The entire enterprise of Uniatism was guided not only by the gentry but by the worldly wisdom of the urban bourgeoisie and the educated trades – lawyers, merchants, university-educated churchmen. It was from the start a collaboration between the Polish państwo and the Latin clergy. As Dr Simeon Pyzh summed up in his Short History: ‘the Polish Pans, spiritual and temporal, brought the rural population in the Carpathians œconomic oppression and slavery’. On the other hand, the parish priests and the two bishops who rejected the Unia were not noblemen or wealthy merchants, but low-born, and sympathised strongly with the beleaguered peasantry. One of the handful of Carpathian clerics who resisted and polemicised against the Unia, Fr Mihajlo Andrella, did have considerable education, and wrote in a mishmash of Latin, Hungarian, German and his own Rusin language. But it is noteworthy that his writings are described as ‘chaotic’: eristic, rough, vernacular, and in a populist hedge-priest style.

It is crucial to point out that most Rusins, even under the Unia, continued to resist Latinisation, colonialism and expropriation of their customary lands. But for all that, Byzantine-Rite Catholicism in Eastern Europe remained a bourgeois, gentry-led phenomenon: a tool of the exploiters retained and imposed for their benefit through the centuries. For this reason in particular, they attracted the most support from governments and were never lacking for powerful patrons; in latter years, the Uniate Catholics who found themselves in Ukrainian lands have drifted, not toward agrarianism or distributism, but toward the ugliest possible forms of racial chauvinism and bourgeois nationalism. By contrast, the Orthodox holdouts in Carpathia and elsewhere in the lands of the Русь which kept up their links with Constantinople and later Moscow, retained their strong peasant character. Even when, under Austro-Hungarian persecution and exploitation, many Rusins came to America, they were strongly drawn to the labour movement as they found themselves being again exploited. The notorious ill-treatment of Saint Alexis Toth at the hands of Archbishop John Ireland, right here in the Twin Cities, led directly to many Rusin-Americans leaving Byzantine-Rite Catholicism for what would later become the Orthodox Church in America, for reasons which were often connected to œconomic as well as ecclesiastical ill-treatment, as the faith of Abp John Ireland came to be seen as the faith of the Irish mine bosses generally. In Pittsburgh and the surrounding coal-mining areas, the Rusins were prominent in the IWW and the UMWA. The leaders of the Lemko Association and the later Carpatho-Rusin societies, including Dr. Simeon Pyzh, were to a man socialists and union men – some pro-Soviet, others far less so. During the Second World War, Lemko and Rusin organisations in the United States (which were majority-Orthodox by that point) were stridently anti-fascist.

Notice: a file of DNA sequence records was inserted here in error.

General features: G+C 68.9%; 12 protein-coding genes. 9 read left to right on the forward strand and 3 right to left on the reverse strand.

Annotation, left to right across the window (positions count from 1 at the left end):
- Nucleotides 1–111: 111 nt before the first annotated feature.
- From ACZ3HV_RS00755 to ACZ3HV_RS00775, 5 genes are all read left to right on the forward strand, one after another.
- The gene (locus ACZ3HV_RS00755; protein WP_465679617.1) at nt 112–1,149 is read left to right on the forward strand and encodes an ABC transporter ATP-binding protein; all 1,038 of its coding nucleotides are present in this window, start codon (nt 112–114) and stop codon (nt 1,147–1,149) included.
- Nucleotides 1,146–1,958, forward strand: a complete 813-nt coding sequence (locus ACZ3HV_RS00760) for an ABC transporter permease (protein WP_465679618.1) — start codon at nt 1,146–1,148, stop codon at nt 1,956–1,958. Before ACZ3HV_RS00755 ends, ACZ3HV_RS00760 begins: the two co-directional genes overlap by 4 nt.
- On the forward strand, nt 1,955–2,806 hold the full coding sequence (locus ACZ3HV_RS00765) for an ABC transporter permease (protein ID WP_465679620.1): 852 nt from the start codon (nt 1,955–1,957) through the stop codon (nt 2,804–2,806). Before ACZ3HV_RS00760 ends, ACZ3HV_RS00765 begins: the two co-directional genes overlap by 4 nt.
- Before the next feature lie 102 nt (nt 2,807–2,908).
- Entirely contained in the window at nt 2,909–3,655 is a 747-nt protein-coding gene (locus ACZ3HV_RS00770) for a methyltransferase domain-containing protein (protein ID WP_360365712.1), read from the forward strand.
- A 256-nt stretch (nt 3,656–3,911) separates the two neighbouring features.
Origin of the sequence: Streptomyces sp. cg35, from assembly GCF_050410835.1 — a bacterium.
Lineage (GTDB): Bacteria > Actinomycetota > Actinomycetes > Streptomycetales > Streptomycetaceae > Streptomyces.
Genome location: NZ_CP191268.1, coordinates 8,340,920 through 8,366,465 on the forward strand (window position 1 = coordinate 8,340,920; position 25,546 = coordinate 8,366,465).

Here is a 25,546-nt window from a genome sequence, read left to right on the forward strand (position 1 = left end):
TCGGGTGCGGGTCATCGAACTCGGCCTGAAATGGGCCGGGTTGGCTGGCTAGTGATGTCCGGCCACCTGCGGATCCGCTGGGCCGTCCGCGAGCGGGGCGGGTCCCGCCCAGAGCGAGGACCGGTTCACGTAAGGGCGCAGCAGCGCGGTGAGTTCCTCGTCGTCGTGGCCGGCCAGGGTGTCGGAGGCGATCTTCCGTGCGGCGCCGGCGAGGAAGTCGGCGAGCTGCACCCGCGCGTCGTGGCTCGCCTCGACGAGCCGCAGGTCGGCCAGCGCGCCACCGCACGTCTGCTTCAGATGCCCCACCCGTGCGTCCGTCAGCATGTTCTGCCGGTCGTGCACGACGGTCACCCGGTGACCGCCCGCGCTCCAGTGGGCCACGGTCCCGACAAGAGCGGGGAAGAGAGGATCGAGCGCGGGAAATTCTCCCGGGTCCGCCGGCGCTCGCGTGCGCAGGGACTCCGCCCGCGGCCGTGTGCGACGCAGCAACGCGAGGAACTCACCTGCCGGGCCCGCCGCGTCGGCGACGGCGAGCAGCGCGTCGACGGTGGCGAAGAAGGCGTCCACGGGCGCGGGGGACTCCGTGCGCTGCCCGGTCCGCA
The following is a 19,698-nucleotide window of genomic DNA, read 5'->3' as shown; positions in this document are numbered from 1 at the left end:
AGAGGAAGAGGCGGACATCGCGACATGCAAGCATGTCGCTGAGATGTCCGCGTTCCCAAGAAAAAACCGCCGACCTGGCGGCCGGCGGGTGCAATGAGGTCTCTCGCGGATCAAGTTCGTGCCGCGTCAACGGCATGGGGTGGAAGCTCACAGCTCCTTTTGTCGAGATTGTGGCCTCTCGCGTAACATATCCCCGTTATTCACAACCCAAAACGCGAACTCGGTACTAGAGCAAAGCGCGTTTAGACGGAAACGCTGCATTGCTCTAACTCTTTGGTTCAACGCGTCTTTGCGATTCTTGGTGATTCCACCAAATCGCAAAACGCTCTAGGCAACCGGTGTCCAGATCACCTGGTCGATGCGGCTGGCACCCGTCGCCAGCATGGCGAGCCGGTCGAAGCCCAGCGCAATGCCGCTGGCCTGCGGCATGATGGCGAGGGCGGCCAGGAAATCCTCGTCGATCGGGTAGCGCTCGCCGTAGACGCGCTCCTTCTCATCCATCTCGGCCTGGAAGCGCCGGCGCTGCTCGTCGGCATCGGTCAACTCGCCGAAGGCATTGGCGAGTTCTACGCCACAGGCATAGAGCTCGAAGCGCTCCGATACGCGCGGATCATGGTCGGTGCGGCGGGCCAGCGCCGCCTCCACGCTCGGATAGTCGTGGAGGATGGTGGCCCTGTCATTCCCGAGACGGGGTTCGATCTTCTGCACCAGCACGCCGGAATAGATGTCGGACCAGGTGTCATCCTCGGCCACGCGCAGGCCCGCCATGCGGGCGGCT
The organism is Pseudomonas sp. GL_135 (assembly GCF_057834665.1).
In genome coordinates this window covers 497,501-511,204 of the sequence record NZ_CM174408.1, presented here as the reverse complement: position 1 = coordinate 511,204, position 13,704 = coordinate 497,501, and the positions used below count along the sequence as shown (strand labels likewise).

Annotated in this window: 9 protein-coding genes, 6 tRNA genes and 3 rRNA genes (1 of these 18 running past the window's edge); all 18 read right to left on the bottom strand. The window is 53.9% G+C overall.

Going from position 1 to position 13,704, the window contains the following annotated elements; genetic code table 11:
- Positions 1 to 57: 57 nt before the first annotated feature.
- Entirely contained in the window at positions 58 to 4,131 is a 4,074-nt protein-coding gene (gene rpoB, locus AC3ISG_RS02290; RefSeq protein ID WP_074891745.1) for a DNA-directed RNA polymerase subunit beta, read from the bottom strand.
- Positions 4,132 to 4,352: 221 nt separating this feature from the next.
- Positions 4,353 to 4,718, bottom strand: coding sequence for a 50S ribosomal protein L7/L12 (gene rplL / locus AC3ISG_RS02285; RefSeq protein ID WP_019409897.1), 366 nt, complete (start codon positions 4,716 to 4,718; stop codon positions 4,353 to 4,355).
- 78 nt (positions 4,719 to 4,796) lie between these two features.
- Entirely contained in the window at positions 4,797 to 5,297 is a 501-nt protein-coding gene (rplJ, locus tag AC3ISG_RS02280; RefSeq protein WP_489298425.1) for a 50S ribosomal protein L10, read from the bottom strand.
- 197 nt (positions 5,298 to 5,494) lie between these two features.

I freely admit my own biases, political as well as theological. I do hold out (and I do use the Latinism with a tinge of ironic humour) a ‘preferential option’ for the working class, and particularly the rural working class – and the Carpathian Rusin people have always and overwhelmingly belonged to that lower stratum of society, whether under Poland, Austria-Hungary, Czechoslovakia, the Soviet Union or America. It is little wonder that many of the Rusins welcomed even the limited autonomy they were allowed under the interwar Czechoslovak state, and that even within that state they gravitated either toward ‘green’ distributist peasant politics, or else toward a ‘redder’ agrarian socialism. But again, I’m putting this historical commentary out there, and the class-based and ecclesiological commentary as well, not to impugn the faith or the good will of the men and women who adhere to the Byzantine Rite in communion with the Church of Rome. That’s neither the point nor the intention of this essay. I am instead attempting, in my own limited way, to put forward one true but neglected aspect of the historical record.